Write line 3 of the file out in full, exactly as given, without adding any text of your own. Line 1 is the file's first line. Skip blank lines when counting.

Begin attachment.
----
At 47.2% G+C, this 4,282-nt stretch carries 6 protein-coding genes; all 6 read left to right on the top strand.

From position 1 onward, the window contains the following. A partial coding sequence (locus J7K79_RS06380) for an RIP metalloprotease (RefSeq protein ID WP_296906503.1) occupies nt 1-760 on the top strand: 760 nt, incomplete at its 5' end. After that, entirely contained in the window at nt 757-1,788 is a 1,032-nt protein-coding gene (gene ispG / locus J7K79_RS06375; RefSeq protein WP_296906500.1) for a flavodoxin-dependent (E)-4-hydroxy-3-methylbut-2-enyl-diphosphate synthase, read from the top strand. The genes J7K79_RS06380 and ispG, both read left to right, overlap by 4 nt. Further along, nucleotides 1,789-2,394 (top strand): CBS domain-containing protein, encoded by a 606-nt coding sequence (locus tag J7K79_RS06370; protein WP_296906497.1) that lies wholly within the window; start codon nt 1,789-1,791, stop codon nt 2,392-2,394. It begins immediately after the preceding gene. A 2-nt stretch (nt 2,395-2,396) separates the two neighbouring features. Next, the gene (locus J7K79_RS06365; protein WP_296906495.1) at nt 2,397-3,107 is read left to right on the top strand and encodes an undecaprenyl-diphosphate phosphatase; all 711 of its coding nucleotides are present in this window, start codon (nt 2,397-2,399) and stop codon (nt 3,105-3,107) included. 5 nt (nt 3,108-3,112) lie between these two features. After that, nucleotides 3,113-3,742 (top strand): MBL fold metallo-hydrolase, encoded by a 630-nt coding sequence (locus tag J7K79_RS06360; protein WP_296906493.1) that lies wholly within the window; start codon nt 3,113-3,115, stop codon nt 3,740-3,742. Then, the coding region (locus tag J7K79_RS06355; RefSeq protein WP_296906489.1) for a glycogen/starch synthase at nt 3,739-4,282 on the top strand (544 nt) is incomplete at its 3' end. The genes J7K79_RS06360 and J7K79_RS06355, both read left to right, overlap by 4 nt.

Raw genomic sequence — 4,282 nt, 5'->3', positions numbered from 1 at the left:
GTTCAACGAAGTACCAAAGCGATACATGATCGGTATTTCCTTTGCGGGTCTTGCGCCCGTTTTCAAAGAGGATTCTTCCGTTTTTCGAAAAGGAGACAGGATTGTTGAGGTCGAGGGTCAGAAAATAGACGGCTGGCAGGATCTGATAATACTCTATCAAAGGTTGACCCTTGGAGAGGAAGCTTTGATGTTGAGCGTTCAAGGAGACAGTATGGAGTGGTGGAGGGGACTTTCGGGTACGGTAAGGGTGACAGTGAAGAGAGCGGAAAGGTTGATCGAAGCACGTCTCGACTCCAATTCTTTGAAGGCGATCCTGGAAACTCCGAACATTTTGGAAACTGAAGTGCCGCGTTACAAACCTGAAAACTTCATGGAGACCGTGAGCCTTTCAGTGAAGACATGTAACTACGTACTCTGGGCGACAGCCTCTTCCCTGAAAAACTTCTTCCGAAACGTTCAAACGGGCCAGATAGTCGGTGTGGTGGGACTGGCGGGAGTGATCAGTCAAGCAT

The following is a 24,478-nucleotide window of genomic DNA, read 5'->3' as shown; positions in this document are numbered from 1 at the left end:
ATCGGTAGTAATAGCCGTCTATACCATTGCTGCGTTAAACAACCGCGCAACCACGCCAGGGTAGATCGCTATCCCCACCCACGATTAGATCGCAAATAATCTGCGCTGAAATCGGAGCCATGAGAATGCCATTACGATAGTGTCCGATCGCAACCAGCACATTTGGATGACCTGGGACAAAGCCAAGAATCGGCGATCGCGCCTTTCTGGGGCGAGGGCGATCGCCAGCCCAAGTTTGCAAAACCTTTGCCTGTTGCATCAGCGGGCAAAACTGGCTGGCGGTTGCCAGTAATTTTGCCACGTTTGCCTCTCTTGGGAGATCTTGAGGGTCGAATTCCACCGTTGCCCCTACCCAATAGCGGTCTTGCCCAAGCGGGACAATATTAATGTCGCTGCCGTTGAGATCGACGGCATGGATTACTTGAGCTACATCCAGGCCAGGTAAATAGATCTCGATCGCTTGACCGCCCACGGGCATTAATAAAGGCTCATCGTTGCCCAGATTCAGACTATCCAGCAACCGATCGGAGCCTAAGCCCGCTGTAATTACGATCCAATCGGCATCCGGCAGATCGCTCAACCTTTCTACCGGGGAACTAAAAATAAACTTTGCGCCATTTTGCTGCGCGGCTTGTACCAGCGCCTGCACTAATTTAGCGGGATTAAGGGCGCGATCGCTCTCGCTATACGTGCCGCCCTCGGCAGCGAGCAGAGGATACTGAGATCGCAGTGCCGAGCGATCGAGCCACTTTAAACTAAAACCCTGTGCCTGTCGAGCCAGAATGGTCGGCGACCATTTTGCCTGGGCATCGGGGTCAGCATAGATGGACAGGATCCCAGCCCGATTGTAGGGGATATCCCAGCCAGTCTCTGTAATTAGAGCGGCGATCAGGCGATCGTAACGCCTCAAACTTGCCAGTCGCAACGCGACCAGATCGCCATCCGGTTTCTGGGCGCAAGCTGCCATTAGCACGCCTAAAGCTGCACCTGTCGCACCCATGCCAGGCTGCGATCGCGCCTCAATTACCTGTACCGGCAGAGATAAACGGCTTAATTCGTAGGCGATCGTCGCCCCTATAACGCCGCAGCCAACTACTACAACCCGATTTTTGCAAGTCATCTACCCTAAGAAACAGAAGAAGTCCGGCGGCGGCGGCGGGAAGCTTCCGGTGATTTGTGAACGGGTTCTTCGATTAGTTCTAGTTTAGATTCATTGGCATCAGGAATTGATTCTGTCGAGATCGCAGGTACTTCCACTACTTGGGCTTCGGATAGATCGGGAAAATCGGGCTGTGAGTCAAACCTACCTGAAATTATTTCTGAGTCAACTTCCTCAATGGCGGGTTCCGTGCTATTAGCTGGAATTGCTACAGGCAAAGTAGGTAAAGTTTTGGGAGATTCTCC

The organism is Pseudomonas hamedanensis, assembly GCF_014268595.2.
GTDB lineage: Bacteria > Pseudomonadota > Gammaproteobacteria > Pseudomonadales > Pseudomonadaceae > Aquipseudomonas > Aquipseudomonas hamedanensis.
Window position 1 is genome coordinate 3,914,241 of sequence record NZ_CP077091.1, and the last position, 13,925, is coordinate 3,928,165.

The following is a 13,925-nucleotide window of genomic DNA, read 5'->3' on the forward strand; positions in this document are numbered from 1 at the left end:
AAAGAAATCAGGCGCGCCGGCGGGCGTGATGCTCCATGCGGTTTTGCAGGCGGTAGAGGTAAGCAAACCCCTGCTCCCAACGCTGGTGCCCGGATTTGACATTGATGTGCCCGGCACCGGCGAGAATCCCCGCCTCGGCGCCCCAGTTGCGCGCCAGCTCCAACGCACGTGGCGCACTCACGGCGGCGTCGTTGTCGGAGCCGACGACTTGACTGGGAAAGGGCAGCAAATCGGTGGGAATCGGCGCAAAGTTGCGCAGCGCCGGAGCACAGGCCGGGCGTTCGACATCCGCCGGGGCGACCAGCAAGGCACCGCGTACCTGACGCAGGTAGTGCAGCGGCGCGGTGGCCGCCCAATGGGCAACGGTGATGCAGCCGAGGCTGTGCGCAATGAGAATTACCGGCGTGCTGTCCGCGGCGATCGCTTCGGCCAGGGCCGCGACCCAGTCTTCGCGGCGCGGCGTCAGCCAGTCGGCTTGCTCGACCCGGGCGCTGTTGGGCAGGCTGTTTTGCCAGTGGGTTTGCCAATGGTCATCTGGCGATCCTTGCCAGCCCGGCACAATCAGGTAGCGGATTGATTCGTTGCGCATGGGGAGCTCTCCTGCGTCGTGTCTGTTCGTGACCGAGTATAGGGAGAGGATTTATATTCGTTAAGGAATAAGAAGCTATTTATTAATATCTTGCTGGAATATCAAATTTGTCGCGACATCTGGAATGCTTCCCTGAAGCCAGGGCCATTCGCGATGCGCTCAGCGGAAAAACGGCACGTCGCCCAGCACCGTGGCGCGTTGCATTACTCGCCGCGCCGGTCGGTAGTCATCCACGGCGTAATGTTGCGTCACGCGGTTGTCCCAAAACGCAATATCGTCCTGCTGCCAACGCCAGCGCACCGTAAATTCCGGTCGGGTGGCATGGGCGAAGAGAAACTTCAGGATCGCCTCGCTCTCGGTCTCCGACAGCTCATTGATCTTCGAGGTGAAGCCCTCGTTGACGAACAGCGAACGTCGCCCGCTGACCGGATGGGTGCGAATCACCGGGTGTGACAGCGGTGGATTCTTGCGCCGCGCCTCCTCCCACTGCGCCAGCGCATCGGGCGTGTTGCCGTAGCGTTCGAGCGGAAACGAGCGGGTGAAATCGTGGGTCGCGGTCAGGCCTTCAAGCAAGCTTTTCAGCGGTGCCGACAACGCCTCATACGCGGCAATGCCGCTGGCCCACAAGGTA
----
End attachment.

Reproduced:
Raw genomic sequence — 4,282 nt, 5'->3', positions numbered from 1 at the left: